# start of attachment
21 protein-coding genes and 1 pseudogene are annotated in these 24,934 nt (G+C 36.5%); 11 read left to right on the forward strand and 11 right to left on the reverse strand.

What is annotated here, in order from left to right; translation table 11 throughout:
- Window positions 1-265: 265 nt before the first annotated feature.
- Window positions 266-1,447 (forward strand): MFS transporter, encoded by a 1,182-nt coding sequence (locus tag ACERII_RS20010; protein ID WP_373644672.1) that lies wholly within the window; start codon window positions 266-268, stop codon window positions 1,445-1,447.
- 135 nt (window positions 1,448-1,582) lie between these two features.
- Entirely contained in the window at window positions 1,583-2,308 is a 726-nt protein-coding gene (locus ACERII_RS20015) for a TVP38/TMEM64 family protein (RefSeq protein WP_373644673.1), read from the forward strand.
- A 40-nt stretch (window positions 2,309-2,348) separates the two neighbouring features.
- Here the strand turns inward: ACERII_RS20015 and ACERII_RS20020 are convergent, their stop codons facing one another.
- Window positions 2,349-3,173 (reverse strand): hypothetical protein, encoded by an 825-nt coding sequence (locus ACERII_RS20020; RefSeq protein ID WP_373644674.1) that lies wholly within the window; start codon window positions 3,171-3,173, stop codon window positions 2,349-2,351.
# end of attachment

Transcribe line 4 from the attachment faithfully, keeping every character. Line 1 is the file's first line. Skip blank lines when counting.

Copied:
- Window positions 266-1,447 (forward strand): MFS transporter, encoded by a 1,182-nt coding sequence (locus tag ACERII_RS20010; protein ID WP_373644672.1) that lies wholly within the window; start codon window positions 266-268, stop codon window positions 1,445-1,447.